**AS HEARD ON BBC RADIO 4'S BOOK OF THE WEEK**
'[A] splendidly entertaining book, fizzing with character and incident' Spectator
'Invigorating... told with terrific fluency and humour' Sunday Times
'In philosophy, one must start from scratch - & it takes a very long time to reach scratch'
Iris Murdoch, Mary Midgley, Philippa Foot and Elizabeth Anscombe were philosophy students at Oxford during the Second World War when most male undergraduates (and many tutors) were conscripted. Taught by refugee scholars, women and conscientious objectors, the four friends developed a philosophy that could respond to the war's darkest revelations.
How, they asked, do we find our way through the devastation of what we have created? Not even the great thinkers of the past or the logical innovators and Existentialists of the early twentieth century could make sense of this new human reality. So, in search of an answer, the four friends set out to bring philosophy back to life.
Written with expertise and flair, Metaphysical Animals is a vivid blend of philosophy and recovered history - bringing back the women who shared ideas, as well as sofas, shoes and even lovers. Clare Mac Cumhaill and Rachael Wiseman show how from the disorder and despair of the war, four brilliant friends reinvigorated philosophy and created a way of ethical thinking that remains with us today.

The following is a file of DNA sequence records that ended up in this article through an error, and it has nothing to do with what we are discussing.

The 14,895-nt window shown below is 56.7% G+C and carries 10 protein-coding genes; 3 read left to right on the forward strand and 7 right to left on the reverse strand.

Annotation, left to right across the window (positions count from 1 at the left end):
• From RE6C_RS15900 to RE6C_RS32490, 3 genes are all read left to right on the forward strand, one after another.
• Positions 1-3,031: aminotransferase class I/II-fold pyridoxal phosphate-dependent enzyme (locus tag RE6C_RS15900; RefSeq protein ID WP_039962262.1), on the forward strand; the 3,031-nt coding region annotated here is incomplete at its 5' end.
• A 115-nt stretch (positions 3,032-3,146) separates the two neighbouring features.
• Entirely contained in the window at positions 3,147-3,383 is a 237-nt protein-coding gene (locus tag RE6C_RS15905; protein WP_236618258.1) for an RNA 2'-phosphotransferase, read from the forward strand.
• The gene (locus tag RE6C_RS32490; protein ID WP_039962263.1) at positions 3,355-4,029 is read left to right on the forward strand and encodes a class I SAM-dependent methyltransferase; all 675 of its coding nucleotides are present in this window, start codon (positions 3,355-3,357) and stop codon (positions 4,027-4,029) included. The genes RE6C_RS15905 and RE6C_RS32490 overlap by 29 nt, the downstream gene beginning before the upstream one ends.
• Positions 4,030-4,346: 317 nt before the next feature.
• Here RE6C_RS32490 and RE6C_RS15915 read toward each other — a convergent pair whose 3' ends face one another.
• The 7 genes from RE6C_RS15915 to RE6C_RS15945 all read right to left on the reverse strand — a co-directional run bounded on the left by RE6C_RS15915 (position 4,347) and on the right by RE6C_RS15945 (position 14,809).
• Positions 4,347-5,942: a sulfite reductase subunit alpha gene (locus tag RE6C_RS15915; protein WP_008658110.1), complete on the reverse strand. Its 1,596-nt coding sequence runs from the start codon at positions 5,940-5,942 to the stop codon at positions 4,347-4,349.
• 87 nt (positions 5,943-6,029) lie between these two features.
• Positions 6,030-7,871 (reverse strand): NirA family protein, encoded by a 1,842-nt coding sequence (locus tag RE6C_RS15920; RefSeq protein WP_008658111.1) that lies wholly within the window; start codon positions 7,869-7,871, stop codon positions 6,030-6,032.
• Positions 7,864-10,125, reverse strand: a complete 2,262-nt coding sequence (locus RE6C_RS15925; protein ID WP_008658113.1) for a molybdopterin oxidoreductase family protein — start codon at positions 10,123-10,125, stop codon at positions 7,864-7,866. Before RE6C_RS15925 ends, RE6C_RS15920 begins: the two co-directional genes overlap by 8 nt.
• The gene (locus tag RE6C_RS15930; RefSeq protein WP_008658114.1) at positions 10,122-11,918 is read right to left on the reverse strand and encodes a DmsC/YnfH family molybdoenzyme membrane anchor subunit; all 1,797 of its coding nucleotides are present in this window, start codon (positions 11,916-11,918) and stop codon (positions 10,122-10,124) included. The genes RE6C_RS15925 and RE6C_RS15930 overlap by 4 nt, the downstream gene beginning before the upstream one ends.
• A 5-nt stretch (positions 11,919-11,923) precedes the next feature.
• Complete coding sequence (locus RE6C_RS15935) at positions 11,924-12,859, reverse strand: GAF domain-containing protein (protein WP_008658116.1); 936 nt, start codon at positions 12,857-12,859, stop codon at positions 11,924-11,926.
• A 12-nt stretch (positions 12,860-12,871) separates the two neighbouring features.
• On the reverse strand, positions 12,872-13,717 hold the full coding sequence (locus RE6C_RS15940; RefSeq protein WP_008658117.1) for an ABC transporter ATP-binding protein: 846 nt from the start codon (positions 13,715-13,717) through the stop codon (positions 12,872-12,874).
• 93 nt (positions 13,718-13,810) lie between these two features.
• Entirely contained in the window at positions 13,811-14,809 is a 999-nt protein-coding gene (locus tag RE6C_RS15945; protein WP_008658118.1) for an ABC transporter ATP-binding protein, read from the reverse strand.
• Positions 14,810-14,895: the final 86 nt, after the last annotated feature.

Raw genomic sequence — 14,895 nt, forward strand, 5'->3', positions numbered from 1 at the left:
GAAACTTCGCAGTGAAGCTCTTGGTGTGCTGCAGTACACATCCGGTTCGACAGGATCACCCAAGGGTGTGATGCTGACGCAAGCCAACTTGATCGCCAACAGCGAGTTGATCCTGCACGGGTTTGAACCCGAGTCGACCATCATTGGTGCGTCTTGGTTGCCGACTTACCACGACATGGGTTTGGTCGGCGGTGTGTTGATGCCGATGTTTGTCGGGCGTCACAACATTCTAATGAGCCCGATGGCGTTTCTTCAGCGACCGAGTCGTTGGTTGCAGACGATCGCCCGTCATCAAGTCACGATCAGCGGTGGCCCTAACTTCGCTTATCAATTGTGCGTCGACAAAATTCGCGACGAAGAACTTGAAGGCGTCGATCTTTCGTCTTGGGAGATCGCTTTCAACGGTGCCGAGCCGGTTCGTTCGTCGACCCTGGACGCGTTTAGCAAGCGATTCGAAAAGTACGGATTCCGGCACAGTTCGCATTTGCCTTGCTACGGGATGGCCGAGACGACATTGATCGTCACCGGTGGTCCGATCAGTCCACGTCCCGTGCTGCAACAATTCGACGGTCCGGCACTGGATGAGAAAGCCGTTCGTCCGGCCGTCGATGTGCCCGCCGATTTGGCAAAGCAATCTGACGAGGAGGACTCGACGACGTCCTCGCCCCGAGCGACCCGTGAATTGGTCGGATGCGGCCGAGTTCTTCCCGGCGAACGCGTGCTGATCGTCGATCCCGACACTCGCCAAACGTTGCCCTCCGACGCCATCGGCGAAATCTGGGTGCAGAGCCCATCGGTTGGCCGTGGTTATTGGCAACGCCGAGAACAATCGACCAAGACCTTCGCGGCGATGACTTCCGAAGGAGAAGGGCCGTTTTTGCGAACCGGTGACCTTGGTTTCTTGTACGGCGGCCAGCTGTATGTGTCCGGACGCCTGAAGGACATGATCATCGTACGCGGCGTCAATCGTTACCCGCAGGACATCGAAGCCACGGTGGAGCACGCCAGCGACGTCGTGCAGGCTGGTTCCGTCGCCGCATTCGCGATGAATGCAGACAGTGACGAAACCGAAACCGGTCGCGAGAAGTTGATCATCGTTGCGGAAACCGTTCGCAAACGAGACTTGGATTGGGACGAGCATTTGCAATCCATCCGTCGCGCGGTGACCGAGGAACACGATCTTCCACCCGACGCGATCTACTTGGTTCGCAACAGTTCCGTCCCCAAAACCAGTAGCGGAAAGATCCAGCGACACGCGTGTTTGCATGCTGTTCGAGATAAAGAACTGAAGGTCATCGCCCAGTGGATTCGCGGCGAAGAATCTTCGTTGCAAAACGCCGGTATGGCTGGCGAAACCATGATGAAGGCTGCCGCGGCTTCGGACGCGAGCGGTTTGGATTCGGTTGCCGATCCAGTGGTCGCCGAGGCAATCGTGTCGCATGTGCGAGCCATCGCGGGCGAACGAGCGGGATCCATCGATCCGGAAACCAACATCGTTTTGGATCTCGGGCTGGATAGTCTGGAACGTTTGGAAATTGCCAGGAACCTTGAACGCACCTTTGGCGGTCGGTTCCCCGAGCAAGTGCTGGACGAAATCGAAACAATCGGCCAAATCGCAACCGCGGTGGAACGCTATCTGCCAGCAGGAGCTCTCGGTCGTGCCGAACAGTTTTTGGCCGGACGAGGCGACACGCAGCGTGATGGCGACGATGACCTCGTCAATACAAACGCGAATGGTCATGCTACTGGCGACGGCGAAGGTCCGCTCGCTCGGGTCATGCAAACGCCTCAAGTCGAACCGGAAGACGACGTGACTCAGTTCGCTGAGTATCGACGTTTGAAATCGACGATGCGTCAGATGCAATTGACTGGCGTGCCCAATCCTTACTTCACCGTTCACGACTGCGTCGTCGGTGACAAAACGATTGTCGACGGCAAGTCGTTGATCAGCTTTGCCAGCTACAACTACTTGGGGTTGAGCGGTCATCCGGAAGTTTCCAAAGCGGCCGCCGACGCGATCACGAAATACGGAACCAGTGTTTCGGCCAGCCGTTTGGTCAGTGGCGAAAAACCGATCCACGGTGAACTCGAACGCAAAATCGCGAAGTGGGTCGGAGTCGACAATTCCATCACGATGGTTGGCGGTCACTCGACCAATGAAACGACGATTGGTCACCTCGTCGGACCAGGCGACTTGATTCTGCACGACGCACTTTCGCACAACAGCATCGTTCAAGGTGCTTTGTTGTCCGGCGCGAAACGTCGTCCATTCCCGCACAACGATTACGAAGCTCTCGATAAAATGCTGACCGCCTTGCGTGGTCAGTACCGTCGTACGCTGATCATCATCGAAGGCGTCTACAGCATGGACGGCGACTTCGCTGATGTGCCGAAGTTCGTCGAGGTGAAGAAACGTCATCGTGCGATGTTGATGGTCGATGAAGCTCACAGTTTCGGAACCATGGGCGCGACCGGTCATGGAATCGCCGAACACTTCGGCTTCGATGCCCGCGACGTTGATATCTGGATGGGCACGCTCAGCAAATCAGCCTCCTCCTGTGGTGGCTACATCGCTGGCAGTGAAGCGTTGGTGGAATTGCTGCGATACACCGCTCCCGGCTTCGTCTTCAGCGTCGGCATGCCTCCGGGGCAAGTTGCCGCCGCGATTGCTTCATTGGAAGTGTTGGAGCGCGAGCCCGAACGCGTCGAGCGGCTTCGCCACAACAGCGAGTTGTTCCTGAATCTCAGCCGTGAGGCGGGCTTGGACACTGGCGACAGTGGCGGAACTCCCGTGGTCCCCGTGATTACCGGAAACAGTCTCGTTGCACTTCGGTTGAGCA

This edifying debut by philosophy professors Cam Cumhaill and Wiseman tells the stories of four female philosophy pioneers: Mary Midgley, Elizabeth Anscombe, Philippa Foot, and Iris Murdoch. Through interviews with Midgley and "fragments from letters, journals, photos, conversations, notebooks, reminiscences and postcards," the authors detail how these women broke into the male-dominated field of philosophy, beginning with the quartet's time together as Oxford students during WWII and following their intellectual trajectories over the ensuing decades. Biographical anecdotes illuminate how these philosophers connected "seemingly abstract and esoteric enquiries with... urgent and real ethical, practical and spiritual questions," including, for example, how Nazi atrocities convinced Midgley to pursue moral philosophy at a time when linguistics dominated the field, and how Harry S. Truman's responsibility for civilian deaths at Hiroshima and Nagasaki spurred Anscombe to protest Oxford awarding him an honorary degree. Though the prose can be dense, the research is thorough and provides a cogent counternarrative to traditional male-centric histories of mid 20th-century philosophy. These four philosophers might not appear on standard syllabi, but this detailed chronicle makes a persuasive case that they should. Agent: Melanie Jackson, Melanie Jackson Agency.